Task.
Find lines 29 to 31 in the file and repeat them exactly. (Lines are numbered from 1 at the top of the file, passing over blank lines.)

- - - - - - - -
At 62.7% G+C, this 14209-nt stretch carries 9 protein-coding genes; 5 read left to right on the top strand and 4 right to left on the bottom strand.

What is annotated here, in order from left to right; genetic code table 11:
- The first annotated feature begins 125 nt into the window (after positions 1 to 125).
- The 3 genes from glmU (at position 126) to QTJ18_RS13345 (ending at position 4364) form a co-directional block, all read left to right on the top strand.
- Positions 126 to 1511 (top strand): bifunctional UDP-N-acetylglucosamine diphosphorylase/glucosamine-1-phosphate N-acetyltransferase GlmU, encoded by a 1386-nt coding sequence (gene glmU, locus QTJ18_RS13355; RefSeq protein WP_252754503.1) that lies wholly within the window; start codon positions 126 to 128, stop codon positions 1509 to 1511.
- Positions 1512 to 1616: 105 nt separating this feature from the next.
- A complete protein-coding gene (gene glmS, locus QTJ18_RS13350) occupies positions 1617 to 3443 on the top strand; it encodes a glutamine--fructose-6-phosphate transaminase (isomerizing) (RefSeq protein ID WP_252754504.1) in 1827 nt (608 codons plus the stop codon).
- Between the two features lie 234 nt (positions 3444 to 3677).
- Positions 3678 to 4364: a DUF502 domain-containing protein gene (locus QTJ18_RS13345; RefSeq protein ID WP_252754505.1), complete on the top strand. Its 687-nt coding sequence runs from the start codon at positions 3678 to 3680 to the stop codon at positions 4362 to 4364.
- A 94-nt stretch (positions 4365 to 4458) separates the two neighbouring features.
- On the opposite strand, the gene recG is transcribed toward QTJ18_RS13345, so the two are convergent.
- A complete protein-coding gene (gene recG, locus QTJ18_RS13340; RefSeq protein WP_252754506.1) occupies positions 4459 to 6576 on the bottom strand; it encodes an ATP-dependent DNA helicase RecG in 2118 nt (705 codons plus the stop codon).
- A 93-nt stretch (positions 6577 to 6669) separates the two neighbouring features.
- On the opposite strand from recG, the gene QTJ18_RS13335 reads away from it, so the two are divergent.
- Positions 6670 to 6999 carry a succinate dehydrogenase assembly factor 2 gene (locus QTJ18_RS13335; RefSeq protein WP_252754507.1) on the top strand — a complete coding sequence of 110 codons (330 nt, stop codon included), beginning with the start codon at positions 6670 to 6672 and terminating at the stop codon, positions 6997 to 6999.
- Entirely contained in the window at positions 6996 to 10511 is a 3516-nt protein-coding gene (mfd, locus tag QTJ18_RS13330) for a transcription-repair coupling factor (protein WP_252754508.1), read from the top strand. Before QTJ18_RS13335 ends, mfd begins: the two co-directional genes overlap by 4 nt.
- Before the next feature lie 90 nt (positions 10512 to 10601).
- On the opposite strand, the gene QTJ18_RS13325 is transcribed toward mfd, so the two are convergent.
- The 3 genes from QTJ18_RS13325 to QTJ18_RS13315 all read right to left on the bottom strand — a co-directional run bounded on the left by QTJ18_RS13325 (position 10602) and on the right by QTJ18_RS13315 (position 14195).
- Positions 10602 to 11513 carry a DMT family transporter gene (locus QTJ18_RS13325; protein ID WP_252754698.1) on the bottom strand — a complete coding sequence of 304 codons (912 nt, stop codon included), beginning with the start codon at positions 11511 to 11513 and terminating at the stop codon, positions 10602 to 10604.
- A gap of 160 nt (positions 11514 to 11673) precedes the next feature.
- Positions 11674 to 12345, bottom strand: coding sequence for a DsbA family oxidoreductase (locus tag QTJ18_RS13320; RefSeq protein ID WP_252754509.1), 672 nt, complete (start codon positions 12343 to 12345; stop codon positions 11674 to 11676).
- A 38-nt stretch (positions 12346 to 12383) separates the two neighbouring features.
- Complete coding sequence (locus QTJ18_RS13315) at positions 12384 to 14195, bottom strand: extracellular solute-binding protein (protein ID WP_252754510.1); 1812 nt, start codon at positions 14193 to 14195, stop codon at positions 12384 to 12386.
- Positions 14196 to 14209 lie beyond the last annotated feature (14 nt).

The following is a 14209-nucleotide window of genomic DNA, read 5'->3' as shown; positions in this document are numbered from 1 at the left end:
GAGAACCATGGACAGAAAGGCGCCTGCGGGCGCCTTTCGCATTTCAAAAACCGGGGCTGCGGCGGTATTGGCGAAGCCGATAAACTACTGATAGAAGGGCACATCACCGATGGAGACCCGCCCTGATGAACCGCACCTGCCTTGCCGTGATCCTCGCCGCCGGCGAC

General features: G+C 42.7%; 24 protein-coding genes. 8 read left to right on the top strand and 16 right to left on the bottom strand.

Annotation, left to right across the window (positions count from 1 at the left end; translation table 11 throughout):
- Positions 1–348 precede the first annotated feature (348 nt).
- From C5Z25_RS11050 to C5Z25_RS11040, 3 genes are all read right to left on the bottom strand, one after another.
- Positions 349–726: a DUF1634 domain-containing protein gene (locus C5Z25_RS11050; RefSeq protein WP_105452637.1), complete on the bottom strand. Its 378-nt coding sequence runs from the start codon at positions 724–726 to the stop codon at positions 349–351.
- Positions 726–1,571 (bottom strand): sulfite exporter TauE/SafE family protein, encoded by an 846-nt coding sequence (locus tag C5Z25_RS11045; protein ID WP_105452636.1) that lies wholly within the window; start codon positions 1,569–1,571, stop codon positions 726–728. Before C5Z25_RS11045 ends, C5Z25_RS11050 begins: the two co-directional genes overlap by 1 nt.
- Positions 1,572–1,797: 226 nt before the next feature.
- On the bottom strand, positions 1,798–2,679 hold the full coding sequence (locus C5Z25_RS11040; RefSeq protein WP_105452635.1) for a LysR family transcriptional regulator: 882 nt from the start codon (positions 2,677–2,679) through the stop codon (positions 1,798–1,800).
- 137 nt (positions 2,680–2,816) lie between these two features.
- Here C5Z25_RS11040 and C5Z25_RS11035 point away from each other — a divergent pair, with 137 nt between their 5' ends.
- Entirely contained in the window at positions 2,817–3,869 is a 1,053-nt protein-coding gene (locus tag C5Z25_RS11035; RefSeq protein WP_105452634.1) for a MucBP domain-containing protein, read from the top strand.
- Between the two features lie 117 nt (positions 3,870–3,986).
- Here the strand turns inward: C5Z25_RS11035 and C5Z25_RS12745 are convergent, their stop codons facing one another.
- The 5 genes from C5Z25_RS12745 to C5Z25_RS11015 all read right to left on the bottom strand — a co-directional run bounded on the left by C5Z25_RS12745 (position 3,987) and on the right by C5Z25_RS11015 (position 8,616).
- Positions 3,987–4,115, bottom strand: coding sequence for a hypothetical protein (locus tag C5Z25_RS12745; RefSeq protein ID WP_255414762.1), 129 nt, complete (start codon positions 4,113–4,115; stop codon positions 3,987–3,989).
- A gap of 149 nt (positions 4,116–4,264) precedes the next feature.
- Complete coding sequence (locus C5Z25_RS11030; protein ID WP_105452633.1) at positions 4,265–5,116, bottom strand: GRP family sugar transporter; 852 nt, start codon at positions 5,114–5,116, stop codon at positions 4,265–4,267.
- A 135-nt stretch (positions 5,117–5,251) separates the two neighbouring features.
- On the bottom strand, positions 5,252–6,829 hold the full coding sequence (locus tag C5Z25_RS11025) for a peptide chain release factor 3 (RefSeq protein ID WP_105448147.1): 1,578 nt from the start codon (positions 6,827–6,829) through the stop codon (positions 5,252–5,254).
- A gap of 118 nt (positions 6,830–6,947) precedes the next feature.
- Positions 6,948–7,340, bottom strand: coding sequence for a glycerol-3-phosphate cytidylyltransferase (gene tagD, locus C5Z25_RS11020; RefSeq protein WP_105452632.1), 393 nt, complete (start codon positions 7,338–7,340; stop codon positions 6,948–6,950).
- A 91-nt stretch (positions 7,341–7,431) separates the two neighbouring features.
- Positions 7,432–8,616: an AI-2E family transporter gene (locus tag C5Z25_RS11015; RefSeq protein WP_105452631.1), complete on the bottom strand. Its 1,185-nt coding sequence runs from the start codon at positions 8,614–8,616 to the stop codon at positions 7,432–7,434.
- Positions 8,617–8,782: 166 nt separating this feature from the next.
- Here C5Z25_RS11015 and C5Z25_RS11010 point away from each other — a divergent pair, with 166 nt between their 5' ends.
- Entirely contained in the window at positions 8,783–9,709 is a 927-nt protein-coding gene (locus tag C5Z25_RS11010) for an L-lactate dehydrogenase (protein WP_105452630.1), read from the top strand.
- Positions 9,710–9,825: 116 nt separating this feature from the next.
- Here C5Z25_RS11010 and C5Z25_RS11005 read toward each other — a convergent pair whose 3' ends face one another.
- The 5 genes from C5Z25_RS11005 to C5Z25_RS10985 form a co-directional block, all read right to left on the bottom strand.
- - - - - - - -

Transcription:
Annotation, left to right across the window (positions count from 1 at the left end; translation table 11 throughout):
- Positions 1–348 precede the first annotated feature (348 nt).
- From C5Z25_RS11050 to C5Z25_RS11040, 3 genes are all read right to left on the bottom strand, one after another.